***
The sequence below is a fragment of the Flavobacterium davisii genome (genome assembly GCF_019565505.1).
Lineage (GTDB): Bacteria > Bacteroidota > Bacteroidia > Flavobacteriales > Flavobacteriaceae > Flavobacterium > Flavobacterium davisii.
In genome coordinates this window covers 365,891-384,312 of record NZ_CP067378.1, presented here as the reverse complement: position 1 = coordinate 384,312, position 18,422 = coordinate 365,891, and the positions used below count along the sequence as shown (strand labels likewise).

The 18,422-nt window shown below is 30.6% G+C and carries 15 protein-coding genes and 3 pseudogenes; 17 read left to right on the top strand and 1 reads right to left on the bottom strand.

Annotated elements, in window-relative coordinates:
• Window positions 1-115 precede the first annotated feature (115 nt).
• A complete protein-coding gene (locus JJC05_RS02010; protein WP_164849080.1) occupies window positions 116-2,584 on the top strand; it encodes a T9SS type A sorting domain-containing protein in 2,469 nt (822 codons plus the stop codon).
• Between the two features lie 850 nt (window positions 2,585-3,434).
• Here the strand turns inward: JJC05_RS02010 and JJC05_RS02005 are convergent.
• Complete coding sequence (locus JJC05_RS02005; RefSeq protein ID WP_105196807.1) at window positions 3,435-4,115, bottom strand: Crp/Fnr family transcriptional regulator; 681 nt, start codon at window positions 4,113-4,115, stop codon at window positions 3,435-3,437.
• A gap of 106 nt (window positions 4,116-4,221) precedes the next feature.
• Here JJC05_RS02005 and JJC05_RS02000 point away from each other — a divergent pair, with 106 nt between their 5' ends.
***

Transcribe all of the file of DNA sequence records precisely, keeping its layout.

The sequence below is a fragment of the Flavobacterium davisii genome (genome assembly GCF_019565505.1).
Lineage (GTDB): Bacteria > Bacteroidota > Bacteroidia > Flavobacteriales > Flavobacteriaceae > Flavobacterium > Flavobacterium davisii.
In genome coordinates this window covers 365,891-384,312 of record NZ_CP067378.1, presented here as the reverse complement: position 1 = coordinate 384,312, position 18,422 = coordinate 365,891, and the positions used below count along the sequence as shown (strand labels likewise).

The 18,422-nt window shown below is 30.6% G+C and carries 15 protein-coding genes and 3 pseudogenes; 17 read left to right on the top strand and 1 reads right to left on the bottom strand.

Annotated elements, in window-relative coordinates:
• Window positions 1-115 precede the first annotated feature (115 nt).
• A complete protein-coding gene (locus JJC05_RS02010; protein WP_164849080.1) occupies window positions 116-2,584 on the top strand; it encodes a T9SS type A sorting domain-containing protein in 2,469 nt (822 codons plus the stop codon).
• Between the two features lie 850 nt (window positions 2,585-3,434).
• Here the strand turns inward: JJC05_RS02010 and JJC05_RS02005 are convergent.
• Complete coding sequence (locus JJC05_RS02005; RefSeq protein ID WP_105196807.1) at window positions 3,435-4,115, bottom strand: Crp/Fnr family transcriptional regulator; 681 nt, start codon at window positions 4,113-4,115, stop codon at window positions 3,435-3,437.
• A gap of 106 nt (window positions 4,116-4,221) precedes the next feature.
• Here JJC05_RS02005 and JJC05_RS02000 point away from each other — a divergent pair, with 106 nt between their 5' ends.